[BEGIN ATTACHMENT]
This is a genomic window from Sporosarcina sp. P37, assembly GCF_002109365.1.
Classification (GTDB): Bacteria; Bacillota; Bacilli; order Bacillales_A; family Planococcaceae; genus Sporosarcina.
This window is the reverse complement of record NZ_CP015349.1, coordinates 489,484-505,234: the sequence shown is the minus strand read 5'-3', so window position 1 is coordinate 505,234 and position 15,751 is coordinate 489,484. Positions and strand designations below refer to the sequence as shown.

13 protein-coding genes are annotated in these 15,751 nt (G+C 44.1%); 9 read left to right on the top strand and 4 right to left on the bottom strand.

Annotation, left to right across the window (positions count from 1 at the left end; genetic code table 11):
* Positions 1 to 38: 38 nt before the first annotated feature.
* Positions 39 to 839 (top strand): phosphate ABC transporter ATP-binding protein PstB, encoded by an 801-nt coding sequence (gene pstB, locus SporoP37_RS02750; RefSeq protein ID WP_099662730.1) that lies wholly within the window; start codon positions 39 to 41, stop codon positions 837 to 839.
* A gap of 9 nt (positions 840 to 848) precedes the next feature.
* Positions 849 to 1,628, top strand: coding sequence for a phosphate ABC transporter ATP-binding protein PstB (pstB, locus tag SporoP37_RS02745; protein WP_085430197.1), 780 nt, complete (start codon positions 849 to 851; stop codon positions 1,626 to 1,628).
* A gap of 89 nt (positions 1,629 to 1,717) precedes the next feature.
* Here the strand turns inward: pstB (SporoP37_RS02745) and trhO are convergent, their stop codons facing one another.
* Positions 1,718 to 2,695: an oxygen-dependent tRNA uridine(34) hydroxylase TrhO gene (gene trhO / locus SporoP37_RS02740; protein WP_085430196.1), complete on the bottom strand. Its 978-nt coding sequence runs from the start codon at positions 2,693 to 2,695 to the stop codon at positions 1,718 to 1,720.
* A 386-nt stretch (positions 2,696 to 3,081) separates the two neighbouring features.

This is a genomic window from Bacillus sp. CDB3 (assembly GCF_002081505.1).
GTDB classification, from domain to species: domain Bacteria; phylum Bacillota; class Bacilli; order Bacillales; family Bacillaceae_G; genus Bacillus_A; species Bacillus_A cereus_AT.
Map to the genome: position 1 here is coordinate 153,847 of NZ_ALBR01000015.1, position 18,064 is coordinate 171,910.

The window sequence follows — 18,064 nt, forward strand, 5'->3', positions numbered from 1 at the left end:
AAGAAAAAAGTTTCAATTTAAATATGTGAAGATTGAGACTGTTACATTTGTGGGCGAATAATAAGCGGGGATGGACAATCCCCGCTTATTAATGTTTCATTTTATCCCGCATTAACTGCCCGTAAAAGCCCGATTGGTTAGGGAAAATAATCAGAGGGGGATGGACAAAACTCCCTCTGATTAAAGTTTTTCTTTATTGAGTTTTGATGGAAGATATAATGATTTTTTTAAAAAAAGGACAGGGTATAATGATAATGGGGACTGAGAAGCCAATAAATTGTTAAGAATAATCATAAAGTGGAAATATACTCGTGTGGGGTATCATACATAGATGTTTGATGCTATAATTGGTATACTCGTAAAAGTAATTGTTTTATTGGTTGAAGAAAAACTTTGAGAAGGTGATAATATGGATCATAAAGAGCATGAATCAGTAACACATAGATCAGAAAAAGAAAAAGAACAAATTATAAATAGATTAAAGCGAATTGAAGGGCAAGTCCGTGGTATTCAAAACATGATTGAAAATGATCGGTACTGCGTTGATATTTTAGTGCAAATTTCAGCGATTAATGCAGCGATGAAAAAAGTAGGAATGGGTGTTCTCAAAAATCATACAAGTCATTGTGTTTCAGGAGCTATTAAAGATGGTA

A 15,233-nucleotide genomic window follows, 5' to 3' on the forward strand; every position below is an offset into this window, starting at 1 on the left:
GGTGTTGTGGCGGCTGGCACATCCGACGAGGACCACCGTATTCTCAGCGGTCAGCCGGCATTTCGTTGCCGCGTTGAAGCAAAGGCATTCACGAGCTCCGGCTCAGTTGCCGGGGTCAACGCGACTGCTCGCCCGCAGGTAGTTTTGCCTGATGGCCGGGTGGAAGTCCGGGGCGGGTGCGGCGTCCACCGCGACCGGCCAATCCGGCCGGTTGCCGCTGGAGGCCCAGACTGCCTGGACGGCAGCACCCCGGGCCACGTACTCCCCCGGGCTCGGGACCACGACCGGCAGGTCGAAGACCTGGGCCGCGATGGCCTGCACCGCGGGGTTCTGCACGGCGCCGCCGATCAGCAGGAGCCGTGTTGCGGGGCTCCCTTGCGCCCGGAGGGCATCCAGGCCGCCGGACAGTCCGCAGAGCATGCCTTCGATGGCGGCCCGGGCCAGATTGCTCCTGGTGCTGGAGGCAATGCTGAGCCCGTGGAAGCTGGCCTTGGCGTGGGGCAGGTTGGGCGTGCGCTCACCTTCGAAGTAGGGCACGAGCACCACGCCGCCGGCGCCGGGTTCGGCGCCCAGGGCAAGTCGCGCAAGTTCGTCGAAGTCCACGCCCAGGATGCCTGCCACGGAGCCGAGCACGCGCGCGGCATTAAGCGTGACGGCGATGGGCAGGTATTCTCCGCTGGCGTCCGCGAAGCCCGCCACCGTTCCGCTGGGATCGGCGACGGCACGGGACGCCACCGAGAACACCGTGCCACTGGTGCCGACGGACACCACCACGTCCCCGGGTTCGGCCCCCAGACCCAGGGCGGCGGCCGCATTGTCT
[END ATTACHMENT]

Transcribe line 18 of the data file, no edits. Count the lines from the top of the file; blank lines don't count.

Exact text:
AAGAAAAAAGTTTCAATTTAAATATGTGAAGATTGAGACTGTTACATTTGTGGGCGAATAATAAGCGGGGATGGACAATCCCCGCTTATTAATGTTTCATTTTATCCCGCATTAACTGCCCGTAAAAGCCCGATTGGTTAGGGAAAATAATCAGAGGGGGATGGACAAAACTCCCTCTGATTAAAGTTTTTCTTTATTGAGTTTTGATGGAAGATATAATGATTTTTTTAAAAAAAGGACAGGGTATAATGATAATGGGGACTGAGAAGCCAATAAATTGTTAAGAATAATCATAAAGTGGAAATATACTCGTGTGGGGTATCATACATAGATGTTTGATGCTATAATTGGTATACTCGTAAAAGTAATTGTTTTATTGGTTGAAGAAAAACTTTGAGAAGGTGATAATATGGATCATAAAGAGCATGAATCAGTAACACATAGATCAGAAAAAGAAAAAGAACAAATTATAAATAGATTAAAGCGAATTGAAGGGCAAGTCCGTGGTATTCAAAACATGATTGAAAATGATCGGTACTGCGTTGATATTTTAGTGCAAATTTCAGCGATTAATGCAGCGATGAAAAAAGTAGGAATGGGTGTTCTCAAAAATCATACAAGTCATTGTGTTTCAGGAGCTATTAAAGATGGTA